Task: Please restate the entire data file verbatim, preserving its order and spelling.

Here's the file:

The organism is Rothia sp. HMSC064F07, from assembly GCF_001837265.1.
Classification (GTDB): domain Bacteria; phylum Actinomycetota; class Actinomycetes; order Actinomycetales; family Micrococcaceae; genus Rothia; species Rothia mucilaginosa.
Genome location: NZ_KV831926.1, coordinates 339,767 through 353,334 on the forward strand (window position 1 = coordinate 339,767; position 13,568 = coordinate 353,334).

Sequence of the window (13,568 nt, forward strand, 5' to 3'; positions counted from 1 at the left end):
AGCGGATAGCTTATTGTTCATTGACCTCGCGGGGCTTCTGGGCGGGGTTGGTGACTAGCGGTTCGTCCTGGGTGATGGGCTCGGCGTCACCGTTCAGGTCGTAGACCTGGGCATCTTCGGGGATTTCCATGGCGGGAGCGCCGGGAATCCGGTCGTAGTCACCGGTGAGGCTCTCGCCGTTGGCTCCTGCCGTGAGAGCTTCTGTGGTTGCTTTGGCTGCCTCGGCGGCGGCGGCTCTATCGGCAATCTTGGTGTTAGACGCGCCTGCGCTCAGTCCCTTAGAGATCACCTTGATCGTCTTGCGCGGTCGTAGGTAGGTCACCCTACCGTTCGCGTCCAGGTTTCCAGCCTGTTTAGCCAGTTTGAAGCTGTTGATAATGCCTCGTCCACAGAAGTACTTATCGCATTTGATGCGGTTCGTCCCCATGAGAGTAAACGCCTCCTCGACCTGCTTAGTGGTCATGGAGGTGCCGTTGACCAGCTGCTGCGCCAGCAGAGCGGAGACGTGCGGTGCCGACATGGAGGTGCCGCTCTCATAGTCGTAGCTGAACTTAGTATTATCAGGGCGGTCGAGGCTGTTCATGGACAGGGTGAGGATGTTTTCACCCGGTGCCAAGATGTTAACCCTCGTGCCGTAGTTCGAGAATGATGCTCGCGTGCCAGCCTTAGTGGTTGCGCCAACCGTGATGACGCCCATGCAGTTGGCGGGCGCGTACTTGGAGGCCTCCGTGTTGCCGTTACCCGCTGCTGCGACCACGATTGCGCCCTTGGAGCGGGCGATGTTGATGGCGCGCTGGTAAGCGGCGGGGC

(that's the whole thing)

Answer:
The organism is Rothia sp. HMSC064F07, from assembly GCF_001837265.1.
Classification (GTDB): domain Bacteria; phylum Actinomycetota; class Actinomycetes; order Actinomycetales; family Micrococcaceae; genus Rothia; species Rothia mucilaginosa.
Genome location: NZ_KV831926.1, coordinates 339,767 through 353,334 on the forward strand (window position 1 = coordinate 339,767; position 13,568 = coordinate 353,334).

Sequence of the window (13,568 nt, forward strand, 5' to 3'; positions counted from 1 at the left end):
AGCGGATAGCTTATTGTTCATTGACCTCGCGGGGCTTCTGGGCGGGGTTGGTGACTAGCGGTTCGTCCTGGGTGATGGGCTCGGCGTCACCGTTCAGGTCGTAGACCTGGGCATCTTCGGGGATTTCCATGGCGGGAGCGCCGGGAATCCGGTCGTAGTCACCGGTGAGGCTCTCGCCGTTGGCTCCTGCCGTGAGAGCTTCTGTGGTTGCTTTGGCTGCCTCGGCGGCGGCGGCTCTATCGGCAATCTTGGTGTTAGACGCGCCTGCGCTCAGTCCCTTAGAGATCACCTTGATCGTCTTGCGCGGTCGTAGGTAGGTCACCCTACCGTTCGCGTCCAGGTTTCCAGCCTGTTTAGCCAGTTTGAAGCTGTTGATAATGCCTCGTCCACAGAAGTACTTATCGCATTTGATGCGGTTCGTCCCCATGAGAGTAAACGCCTCCTCGACCTGCTTAGTGGTCATGGAGGTGCCGTTGACCAGCTGCTGCGCCAGCAGAGCGGAGACGTGCGGTGCCGACATGGAGGTGCCGCTCTCATAGTCGTAGCTGAACTTAGTATTATCAGGGCGGTCGAGGCTGTTCATGGACAGGGTGAGGATGTTTTCACCCGGTGCCAAGATGTTAACCCTCGTGCCGTAGTTCGAGAATGATGCTCGCGTGCCAGCCTTAGTGGTTGCGCCAACCGTGATGACGCCCATGCAGTTGGCGGGCGCGTACTTGGAGGCCTCCGTGTTGCCGTTACCCGCTGCTGCGACCACGATTGCGCCCTTGGAGCGGGCGATGTTGATGGCGCGCTGGTAAGCGGCGGGGC